Searching our Archives:
Burial Registers and Memorial inscriptions
The following notes will help you interpret the results of your search!
Bollington Parish Burial Registers
The registers record interments in the Churchyard of St John's Church, in which there is also a Columbarium for the interment of cremated remains ("ashes"). There were no burials in the parish before 1835 (the year St John's Church was consecrated). (Our registers do NOT include records of burials in the Roman Catholic burial ground at Chapel Street, Bollington.)
Until recent years, the precise location of a burial was NOT usually specified in the registers. If there is no memorial associated with the burial it MAY NOT BE POSSIBLE to determine the relevant burial plot.
The registers do not indicate how many burials there have been in any specific burial plot.
Interments of ashes were not always recorded in the burial registers.
The presence of a person's name on an inscription on a gravestone does not necessarily indicate that the person was buried in that grave. Nor does the absence of a name indicate that the person was not buried there.
Some gravestones have been moved from their original positions.
There are a number of mistakes on inscriptions.
Only about half of the burial plots have memorials associated with them.
The original registers up to 2004 are deposited at Chester Records Office, and are NOT held by the parish. The transcriptions on this website are the most complete set available online. There is a gap in the records between 27 August 2004 and 3 April 2007; the register for this period is missing. The records are kept up to date (but very recent details may not yet be included).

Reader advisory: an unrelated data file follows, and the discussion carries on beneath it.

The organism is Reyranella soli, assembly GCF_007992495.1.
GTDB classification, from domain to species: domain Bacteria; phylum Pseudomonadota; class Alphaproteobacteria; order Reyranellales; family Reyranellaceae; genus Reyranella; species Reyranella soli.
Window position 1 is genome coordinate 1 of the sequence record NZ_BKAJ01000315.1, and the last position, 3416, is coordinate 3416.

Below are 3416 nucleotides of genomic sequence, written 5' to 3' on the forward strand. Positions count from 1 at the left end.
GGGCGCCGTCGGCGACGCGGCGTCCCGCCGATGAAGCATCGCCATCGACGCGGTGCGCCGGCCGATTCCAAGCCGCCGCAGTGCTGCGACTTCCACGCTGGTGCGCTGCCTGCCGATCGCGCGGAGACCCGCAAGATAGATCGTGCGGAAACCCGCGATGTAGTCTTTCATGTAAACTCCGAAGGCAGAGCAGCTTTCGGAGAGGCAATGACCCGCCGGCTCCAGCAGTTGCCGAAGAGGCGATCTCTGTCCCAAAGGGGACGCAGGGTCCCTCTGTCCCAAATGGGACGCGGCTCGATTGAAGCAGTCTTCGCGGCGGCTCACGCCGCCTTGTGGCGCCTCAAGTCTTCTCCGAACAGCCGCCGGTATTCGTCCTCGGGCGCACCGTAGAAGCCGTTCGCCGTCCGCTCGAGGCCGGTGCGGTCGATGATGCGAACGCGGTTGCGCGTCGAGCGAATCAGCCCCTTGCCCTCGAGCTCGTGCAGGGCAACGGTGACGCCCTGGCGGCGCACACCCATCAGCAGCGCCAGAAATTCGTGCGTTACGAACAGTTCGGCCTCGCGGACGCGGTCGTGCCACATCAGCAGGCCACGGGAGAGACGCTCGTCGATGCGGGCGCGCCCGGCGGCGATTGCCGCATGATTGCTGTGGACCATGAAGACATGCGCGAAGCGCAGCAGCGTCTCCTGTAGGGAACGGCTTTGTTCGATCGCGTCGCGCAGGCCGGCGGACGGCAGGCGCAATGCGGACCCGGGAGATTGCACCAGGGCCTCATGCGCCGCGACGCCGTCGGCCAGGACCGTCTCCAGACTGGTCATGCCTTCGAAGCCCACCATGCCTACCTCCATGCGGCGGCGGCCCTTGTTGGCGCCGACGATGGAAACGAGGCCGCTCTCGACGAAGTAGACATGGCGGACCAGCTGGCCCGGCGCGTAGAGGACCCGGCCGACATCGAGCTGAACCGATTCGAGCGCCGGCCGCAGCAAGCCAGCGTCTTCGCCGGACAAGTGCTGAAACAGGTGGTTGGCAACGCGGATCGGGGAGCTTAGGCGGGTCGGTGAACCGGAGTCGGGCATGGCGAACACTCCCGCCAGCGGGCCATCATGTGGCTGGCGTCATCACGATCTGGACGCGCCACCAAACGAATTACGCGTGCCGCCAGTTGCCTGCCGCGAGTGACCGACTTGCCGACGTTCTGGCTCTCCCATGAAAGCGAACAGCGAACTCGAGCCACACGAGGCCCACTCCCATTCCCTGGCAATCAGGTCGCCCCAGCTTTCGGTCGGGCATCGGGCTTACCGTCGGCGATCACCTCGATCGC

There were no burials at St John's before 1835, and only 17 took place before 1837. Many local people would have been buried at St Peter's Prestbury before this date. Other possible burial locations in the local area include St Christopher Pott Shrigley and Holy Trinity Rainow.
The burial registers will normally provide a person's name, abode, date of burial and age at death. The abode may not be very specific (eg Bollington). The date of death is NOT usually given. Location of death may be specified, but not normally any details about next of kin. In most cases the burial register does NOT provide a precise indication of whereabouts in the churchyard the deceased was buried.
In a significant number of cases, interments of cremated remains (ashes) have NOT been recorded in the burial registers.
Unless indicated otherwise in the burial register, it can be assumed that if a person is named in the burial register their remains are interred somewhere in the churchyard or columbarium. If a person's name does not appear in the burial register, it is almost certain that they did not have a "full burial", but it is possible that their cremated remains were interred somewhere in the churchyard or columbarium.
There are evidently some mistakes in the original registers (including some missing details and one page of entries repeated with slightly different details) and there are examples of differences between the burial registers and details from other sources. Where register details are suspect, notes have been added to the transcription. There may, of course, be other mistakes that have not been noticed.